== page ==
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HRQX last won the day on May 26

HRQX had the most liked content!


About HRQX

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    Diamond Member
  • Member # 327638
  • Location San Francisco, CA, USA

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  1. In my opinion, Aruba is risky since the proclamation didn't differentiate: "For purposes of this proclamation, the Schengen Area comprises 26 European states: Austria, Belgium, Czech Republic, Denmark, Estonia, Finland, France, Germany, Greece, Hungary, Iceland, Italy, Latvia, Liechtenstein, Lithuania, Luxembourg, Malta, Netherlands, Norway, Poland, Portugal, Slovakia, Slovenia, Spain, Sweden, and Switzerland." We've been discussing the proclamation's wording in the other thread:
  2. You can still visit with the B-1/B-2. The April 22 proclamation affects the issuance of the F2A Immigrant Visa.
  3. cadr went to South Korea, but they didn't provide an update if they flew to US already:
  4. OP can AOS if legal status has been maintained. Seems OP has maintained legal nonimmigrant status:
  5. HRQX

    Marriage question

    The more proof you have the better. The following experience is through the embassy in Germany: "I had to prove my physical presence in the US. I did spend a lot of time as a child and teenager abroad through my parents work. I brought school records, doctors bills, pay stubs from my parents while employed in the US, business documents of my company, tax returns, my wives green card process which was done in the US(!) - but - all this and much more wasn't enough to satisfy the consular officer. We were dumbstruck by how we were treated and that the amount of evidence didn't accumulate to 5+ years (for them). Our application was denied! If you do this process, be sure to show them at least 10+ years of evidence, since they bump off a certain amount of months for each year."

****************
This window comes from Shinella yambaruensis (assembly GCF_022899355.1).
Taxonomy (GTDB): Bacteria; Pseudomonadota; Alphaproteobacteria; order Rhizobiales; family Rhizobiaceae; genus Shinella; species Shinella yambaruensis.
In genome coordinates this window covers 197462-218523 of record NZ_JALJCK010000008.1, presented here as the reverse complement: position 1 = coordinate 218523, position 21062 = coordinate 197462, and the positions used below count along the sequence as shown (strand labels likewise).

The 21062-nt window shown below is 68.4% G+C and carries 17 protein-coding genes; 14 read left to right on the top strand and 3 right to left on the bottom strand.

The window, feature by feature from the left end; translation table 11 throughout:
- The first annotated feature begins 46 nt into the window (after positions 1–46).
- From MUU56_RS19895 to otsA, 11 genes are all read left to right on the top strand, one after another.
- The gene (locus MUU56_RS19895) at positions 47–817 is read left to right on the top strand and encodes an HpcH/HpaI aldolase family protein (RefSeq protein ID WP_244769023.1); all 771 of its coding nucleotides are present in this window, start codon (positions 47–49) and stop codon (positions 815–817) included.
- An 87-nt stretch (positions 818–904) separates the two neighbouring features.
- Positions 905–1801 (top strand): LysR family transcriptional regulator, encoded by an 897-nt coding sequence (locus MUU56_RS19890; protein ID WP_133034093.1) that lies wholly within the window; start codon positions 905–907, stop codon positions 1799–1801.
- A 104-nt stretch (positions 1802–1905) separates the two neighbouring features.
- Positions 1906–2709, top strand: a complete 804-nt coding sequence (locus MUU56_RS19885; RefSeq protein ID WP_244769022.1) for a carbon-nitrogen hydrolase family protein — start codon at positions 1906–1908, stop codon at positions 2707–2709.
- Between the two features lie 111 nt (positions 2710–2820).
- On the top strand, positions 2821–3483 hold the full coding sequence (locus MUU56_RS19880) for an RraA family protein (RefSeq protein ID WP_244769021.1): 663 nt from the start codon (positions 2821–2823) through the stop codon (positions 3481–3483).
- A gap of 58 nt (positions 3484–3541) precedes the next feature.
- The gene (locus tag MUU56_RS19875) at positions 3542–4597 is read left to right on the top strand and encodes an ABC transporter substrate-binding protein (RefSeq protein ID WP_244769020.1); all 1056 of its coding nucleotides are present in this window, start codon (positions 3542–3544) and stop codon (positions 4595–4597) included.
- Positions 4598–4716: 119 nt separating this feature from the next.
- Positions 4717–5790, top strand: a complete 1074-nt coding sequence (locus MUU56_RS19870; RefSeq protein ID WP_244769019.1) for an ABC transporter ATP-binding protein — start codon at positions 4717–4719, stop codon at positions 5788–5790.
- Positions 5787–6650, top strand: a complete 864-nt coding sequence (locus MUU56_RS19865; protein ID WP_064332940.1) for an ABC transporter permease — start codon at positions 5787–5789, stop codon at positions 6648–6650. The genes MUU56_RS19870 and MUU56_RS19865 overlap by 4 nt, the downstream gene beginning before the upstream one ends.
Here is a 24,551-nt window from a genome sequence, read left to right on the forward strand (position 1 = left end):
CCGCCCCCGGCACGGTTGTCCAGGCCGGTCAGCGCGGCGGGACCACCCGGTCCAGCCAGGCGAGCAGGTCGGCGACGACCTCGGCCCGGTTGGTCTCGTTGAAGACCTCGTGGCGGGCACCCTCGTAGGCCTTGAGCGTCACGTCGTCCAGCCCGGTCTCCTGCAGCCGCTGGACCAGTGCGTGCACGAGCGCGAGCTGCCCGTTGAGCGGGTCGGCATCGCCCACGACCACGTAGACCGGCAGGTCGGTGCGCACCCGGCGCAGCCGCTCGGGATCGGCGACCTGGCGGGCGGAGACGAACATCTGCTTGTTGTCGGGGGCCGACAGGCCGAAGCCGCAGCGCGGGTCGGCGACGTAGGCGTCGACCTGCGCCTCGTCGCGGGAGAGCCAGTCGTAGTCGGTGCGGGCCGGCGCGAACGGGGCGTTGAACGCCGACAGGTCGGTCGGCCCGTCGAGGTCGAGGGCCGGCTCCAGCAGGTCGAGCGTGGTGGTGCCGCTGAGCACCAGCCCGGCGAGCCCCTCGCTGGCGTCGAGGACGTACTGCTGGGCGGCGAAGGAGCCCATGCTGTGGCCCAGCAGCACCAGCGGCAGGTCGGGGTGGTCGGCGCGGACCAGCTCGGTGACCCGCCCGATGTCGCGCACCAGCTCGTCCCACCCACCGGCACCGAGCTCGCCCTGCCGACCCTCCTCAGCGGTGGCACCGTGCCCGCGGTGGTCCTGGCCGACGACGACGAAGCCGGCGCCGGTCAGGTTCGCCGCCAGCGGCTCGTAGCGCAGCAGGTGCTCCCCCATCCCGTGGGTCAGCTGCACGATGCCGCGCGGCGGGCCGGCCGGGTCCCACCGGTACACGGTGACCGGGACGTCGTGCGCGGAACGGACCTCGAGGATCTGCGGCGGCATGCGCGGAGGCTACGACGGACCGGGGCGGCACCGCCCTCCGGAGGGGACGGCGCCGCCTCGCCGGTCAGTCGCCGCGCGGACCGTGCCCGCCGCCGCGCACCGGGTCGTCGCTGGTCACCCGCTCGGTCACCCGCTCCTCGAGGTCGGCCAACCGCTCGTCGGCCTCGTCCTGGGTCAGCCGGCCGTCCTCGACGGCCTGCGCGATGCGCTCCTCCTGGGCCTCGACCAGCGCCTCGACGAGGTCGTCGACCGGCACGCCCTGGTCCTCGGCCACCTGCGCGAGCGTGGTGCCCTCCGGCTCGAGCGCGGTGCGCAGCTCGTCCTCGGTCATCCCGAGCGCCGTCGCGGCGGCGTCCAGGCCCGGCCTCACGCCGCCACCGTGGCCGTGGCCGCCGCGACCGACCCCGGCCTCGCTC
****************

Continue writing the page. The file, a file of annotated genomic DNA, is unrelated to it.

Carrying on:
6. HRQX

    Marriage question

    How much time have you been physically present in the US? Also calculate how much time after you turned 14. https://do.usembassy.gov/u-s-citizen-services/birth/transmit-citizenship/ "Child born abroad to one U.S. Citizen parent and one non U.S. Citizen A child born on or after November 14, 1986. A child born outside of the United States to one U.S. citizen parent and one non-U.S. citizen parent may be entitled to citizenship providing the U.S. citizen parent had been physically present in the United States or one of its outlying possessions for five years, at least two years of which were after s/he reached the age of fourteen. This period of physical presence must have taken place prior to the birth of the child." https://it.usembassy.gov/u-s-citizen-services/child-family-matters/birth/crba-2/ "Proof of physical presence in the United States of the U.S. citizen parent(s). Good examples of proof of physical presence include school records, university transcripts and employment records. Please refer to our website to review the physical presence requirements for transmission of citizenship and ensure you are bringing sufficient evidence to demonstrate the length of presence in the U.S. required for your circumstances"
  7. Was your worldwide income between 09/27/2015 and 12/31/2015 less than $10300*? https://www.irs.gov/pub/irs-prior/p501--2015.pdf https://www.irs.gov/individuals/international-taxpayers/tax-information-and-responsibilities-for-new-immigrants-to-the-united-states If it was less than that filing threshold, then you weren't required to file 2015 taxes. *I'm assuming you were Single and under age 65 on Dec. 31, 2015.
  8. That's not a valid excuse. Your entry to the US as a Lawful Permanent Resident was already defined as "essential travel" https://www.federalregister.gov/documents/2020/03/24/2020-06217/notification-of-temporary-travel-restrictions-applicable-to-land-ports-of-entry-and-ferries-service
  9. When someone transits via Dublin into the UK, they do so on a 90 day leave-to-enter issued by the Republic of Ireland. This allows the holder to move about the Common Travel Area. The leave-to-enter does not automatically become a six-month UK leave-to-enter by crossing a border. Regardless of where they are the person becomes an overstayer on the 91st day.
  10. For the record: you edited that question after I pressed the "Quote" link. Proof is in the gray "Edited" note
  11. Difference in that thread was the unauthorized employment occured prior to the topic being posted in VJ. In this thread OP asked about future employment. VJ TOS is very clear!
  12. Correct. Odds are CBP admitted her with B-2 status. Not B-1 or B-1 in lieu of H-1
  13. Generally, yes: https://uscode.house.gov/view.xhtml?req=granuleid:USC-prelim-title8-section1255&num=0&edition=prelim There's an exception for Immediate Relatives (IR). Unauthorized employment is still an illegal immigration activity.
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